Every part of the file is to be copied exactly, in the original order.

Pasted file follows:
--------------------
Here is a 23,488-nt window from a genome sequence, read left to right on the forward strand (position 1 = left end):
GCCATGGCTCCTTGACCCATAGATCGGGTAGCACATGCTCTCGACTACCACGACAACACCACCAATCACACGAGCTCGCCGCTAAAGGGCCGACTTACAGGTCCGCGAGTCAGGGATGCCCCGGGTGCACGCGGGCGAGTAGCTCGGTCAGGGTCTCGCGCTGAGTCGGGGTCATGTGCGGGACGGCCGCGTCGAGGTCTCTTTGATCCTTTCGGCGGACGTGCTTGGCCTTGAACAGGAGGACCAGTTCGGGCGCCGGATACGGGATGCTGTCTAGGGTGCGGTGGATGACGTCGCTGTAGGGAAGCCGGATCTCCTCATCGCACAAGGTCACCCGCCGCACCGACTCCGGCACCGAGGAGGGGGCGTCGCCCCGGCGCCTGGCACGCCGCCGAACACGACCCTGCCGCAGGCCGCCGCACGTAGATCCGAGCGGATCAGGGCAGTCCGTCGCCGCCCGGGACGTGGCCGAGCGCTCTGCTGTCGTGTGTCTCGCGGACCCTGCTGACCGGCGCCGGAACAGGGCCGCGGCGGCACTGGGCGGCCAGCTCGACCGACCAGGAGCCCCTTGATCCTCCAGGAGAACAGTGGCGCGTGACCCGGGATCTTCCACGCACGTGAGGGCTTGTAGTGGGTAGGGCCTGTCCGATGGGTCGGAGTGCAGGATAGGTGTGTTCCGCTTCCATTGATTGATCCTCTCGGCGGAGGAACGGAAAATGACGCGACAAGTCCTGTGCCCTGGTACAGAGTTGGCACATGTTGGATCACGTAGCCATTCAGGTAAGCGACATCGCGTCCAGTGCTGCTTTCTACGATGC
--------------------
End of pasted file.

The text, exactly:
Here is a 23,488-nt window from a genome sequence, read left to right on the forward strand (position 1 = left end):
GCCATGGCTCCTTGACCCATAGATCGGGTAGCACATGCTCTCGACTACCACGACAACACCACCAATCACACGAGCTCGCCGCTAAAGGGCCGACTTACAGGTCCGCGAGTCAGGGATGCCCCGGGTGCACGCGGGCGAGTAGCTCGGTCAGGGTCTCGCGCTGAGTCGGGGTCATGTGCGGGACGGCCGCGTCGAGGTCTCTTTGATCCTTTCGGCGGACGTGCTTGGCCTTGAACAGGAGGACCAGTTCGGGCGCCGGATACGGGATGCTGTCTAGGGTGCGGTGGATGACGTCGCTGTAGGGAAGCCGGATCTCCTCATCGCACAAGGTCACCCGCCGCACCGACTCCGGCACCGAGGAGGGGGCGTCGCCCCGGCGCCTGGCACGCCGCCGAACACGACCCTGCCGCAGGCCGCCGCACGTAGATCCGAGCGGATCAGGGCAGTCCGTCGCCGCCCGGGACGTGGCCGAGCGCTCTGCTGTCGTGTGTCTCGCGGACCCTGCTGACCGGCGCCGGAACAGGGCCGCGGCGGCACTGGGCGGCCAGCTCGACCGACCAGGAGCCCCTTGATCCTCCAGGAGAACAGTGGCGCGTGACCCGGGATCTTCCACGCACGTGAGGGCTTGTAGTGGGTAGGGCCTGTCCGATGGGTCGGAGTGCAGGATAGGTGTGTTCCGCTTCCATTGATTGATCCTCTCGGCGGAGGAACGGAAAATGACGCGACAAGTCCTGTGCCCTGGTACAGAGTTGGCACATGTTGGATCACGTAGCCATTCAGGTAAGCGACATCGCGTCCAGTGCTGCTTTCTACGATGC